Written by Micah C. Beachy
Below is an interview with A Christmas Carol Live Radio Show Actor and Script Developer Andy Lyons
Andy: I have been having a blast working on this adaptation. I realized, during this process, and much to my surprise, that I have only been exposed to theatrical adaptations of A Christmas Carol – both as an audience member, and as an actor – and I have never sat down and read the story as written by Mr. Dickens. What I have found in the reading, not surprisingly, and what makes Dickens such an enduring voice is his depth of specificity in describing his characters and locales. It is also what makes his stories so perfect for theatrical adaptation. Dickens tells us exactly what the streets look, sound and smell like, what people are wearing, even what the shadows look like falling on Scrooge’s front door. Therefore, in most adaptations we see the descriptions – in the costumes, lighting, and set design – and only hear a fragment of what he wrote. So, I’m really looking forward to sharing this wonderful story in a medium that will allow more of Dickens’ words to take us on this magical journey.
Interviewer: What does this project mean to you?
Andy: As corny as it may sound, A Christmas Carol rejuvenated my holiday spirit, and saved Christmas for me years ago. Having lost my sense of wonder and belief in magic after my mother’s death at the impossibly young age of 45, I avoided Christmas, and the Christmas spirit for years. It wasn’t until I was cast in a production of A Christmas Carol in Bangor, Maine ten years later that I saw the magic we created on stage light up child after child who came to see our production. They believed in the magic, and understood the message, and I was a part of giving that to them. Since that time I have wanted to bring that delight to as many people as possible, and I promised myself that I would write my own adaptation one day. So here I am, writing that adaptation and looking forward to sharing this fantastic story with yet another group of people young and old. And with any luck I can help save Christmas for some other sad and angry kid out there who really needs to believe in that magic.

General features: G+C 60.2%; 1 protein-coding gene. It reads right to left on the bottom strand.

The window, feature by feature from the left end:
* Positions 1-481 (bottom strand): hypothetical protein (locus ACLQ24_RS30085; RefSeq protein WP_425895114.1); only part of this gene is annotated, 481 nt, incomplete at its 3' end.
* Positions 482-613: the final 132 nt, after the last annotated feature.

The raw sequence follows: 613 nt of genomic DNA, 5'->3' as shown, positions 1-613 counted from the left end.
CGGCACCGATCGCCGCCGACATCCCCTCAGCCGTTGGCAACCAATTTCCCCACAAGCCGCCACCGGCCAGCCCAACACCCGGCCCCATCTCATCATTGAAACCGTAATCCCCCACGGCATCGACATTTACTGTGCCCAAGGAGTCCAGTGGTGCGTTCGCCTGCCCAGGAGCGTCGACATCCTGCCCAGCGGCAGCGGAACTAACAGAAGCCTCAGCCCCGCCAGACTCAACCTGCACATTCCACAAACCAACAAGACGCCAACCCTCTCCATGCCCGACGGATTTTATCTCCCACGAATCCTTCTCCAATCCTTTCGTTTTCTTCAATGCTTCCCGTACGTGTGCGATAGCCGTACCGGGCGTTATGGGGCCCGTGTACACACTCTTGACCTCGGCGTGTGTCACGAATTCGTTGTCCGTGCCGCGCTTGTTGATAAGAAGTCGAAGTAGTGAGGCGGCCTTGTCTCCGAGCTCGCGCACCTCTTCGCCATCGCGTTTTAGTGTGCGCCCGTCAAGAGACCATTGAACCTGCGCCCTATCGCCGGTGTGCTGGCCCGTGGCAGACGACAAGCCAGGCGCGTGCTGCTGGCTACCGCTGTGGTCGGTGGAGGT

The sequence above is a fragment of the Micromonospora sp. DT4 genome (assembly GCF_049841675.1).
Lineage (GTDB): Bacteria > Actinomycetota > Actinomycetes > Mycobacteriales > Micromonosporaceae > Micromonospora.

Interviewer: How will this production differ from all of the other productions of A Christmas Carol that you’ve done before?
Andy: The biggest difference is the radio play aspect. A Christmas Carol was originally meant to be read, not performed, so much of what Dickens wrote in A Christmas Carol is, of course, expository. While much of the scene and setting can be conveyed visually during a staged performance, (with lights, costume, and scenic elements), we will have to rely solely on Dickens’ words, Foley artists making the sound effects, and a few musicians to completely create Scrooge’s world for the radio audience.
A Christmas Carol Live Radio Show will be available soon on WV Public Theatre’s website. West Virginia Public Broadcasting will also air an audio version of our holiday show throughout the state on December 24, 2020 @ 7 PM & December 25, 2020 @ 2 PM
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